Posted by: penpatience | October 1, 2014



Read my latest non-fiction essay, “Throwing in the Trowel.” in the October/November 2014 issue of MaryJanesFarm Magazine; Available on some newsstands and


Writers Words: “For me, writing is exploration; and most of the time, I’m surprised where the journey takes me.”   ~ Jack Dann



I always loved country music. For many years when I drove back and forth to work, I tuned my car radio to the local country music station. When Kenny Rogers and Dolly Parton’s “Islands in the Stream” duet came on during my commute, I cranked up the volume and sometimes sang along.

Country songs were filled with “lovin, dyin, whinin and cryin” and were both mournful and cheerful tunes that raised this commuter’s spirits along the route. Who could forget Patsy Cline and the girlfriend who stole her sweetheart from her in the “Tennessee Waltz?” Hank Williams, Jr. had a drinking “Family Tradition” and a bunch of “rowdy friends.” Barbara Mandrell, she was country before “Country wasn’t Cool.” Tammy Wynette lamented on her “D-I-V-O-R-C-E.” Willie Nelson, who wrote and sang many hit songs for years, advised “Mama don’t let your kids grow up to be cowboys.” Surely you all remember Charlie Pride (what a voice!), Merle Haggard, George Jones, Johnny Cash, Waylon Jennings, The Dixie Chicks and one of my favorites: Lacy J. Dalton who was just a “Hillbilly Girl with the Blues.” And no one beats the beautiful, enduring voice of my favorite country singer of all time, Emmy Lou Harris, many times called the “Grandmother of Country Music.”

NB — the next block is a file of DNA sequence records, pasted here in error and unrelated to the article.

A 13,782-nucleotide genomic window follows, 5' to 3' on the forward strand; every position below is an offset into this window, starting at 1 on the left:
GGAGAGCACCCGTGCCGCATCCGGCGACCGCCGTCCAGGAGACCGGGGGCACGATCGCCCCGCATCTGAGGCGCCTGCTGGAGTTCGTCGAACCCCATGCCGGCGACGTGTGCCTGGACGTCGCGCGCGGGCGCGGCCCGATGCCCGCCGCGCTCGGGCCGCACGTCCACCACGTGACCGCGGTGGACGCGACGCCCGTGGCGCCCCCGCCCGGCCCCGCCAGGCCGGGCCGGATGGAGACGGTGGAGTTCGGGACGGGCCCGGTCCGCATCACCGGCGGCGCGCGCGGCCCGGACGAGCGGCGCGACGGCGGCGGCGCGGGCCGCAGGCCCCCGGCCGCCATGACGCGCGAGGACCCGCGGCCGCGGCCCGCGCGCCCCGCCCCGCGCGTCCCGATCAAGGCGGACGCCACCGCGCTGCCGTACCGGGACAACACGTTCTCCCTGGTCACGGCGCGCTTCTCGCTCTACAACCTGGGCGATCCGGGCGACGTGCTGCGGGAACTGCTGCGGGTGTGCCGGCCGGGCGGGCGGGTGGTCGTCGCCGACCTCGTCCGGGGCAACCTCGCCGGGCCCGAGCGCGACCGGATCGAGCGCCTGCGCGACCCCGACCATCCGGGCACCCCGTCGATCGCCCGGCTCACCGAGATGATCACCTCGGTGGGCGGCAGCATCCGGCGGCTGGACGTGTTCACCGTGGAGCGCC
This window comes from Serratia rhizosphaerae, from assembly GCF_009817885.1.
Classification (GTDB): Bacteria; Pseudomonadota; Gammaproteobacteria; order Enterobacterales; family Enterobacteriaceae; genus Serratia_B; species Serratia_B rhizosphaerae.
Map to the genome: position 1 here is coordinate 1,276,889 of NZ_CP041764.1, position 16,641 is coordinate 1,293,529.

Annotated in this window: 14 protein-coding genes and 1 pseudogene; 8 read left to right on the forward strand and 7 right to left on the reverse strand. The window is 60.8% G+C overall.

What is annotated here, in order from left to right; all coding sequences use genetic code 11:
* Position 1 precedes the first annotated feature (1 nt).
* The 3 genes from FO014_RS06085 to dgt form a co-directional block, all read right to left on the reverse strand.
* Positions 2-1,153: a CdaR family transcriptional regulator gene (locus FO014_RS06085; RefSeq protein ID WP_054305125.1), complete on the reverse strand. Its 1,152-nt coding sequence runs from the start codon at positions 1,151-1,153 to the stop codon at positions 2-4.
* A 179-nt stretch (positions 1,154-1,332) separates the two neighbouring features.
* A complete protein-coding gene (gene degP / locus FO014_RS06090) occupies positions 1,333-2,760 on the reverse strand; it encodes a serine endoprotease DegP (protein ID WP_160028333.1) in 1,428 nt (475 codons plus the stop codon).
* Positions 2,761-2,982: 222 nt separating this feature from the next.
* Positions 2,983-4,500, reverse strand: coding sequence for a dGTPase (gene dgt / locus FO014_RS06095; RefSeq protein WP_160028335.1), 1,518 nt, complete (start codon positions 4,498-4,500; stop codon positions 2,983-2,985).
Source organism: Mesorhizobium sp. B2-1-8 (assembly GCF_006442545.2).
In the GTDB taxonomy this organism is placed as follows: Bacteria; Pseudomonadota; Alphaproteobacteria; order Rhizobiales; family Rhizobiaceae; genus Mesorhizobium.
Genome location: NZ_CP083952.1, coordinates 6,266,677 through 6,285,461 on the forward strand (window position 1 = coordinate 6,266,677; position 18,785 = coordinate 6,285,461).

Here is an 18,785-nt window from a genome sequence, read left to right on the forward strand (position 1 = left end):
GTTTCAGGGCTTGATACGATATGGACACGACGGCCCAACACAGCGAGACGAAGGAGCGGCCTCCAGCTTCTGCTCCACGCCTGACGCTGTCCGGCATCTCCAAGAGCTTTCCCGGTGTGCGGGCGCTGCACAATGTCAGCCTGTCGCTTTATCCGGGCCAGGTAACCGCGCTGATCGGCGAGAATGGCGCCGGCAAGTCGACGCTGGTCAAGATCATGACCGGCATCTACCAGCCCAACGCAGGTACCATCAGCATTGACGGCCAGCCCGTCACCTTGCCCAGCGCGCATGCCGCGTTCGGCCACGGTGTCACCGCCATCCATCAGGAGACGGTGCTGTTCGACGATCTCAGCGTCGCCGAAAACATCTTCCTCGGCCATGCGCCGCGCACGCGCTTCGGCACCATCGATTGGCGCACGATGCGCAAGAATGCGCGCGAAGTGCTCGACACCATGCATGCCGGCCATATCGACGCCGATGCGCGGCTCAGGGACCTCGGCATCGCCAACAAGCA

I don’t listen to country music much anymore and don’t enjoy over-amplified guitars and greasy-fried lyrics about “beer and trucks.” Today’s country songs too often are filled with monotonous, repetitive lyrics and incorporate more rock than country tales.

That said, I watched young Scotty McGreary win American Idol with his deep country voice and caught his show last summer at a country fair in Northeast Florida. He was terrific; sang some of his new country tunes, but won my heart when he said he liked “old country” songs, and sang “You are My Sunshine.”  Last Christmas I received Willie Nelson’s new CD where he sang duets with many female country and pop singers. Willie Nelson and Carrie Underwood sang a rendition of “Always on my Mind”—I thought it was beautifully done. However, when I first heard Kenny Chesney’s song about a girlfriend telling him “his trractor was sexy….” a tractor?? I can’t help laughing—someone should advise Kenny that no, his “tractor isn’t sexy.”

And these days when I’m traveling any distance, I often pull out an old CD with many of my favorite old-time country artists given to me many years ago by a good friend. I ride and hum along, relax and enjoy the music– wonder if any of today’s country singers no how to yodel………


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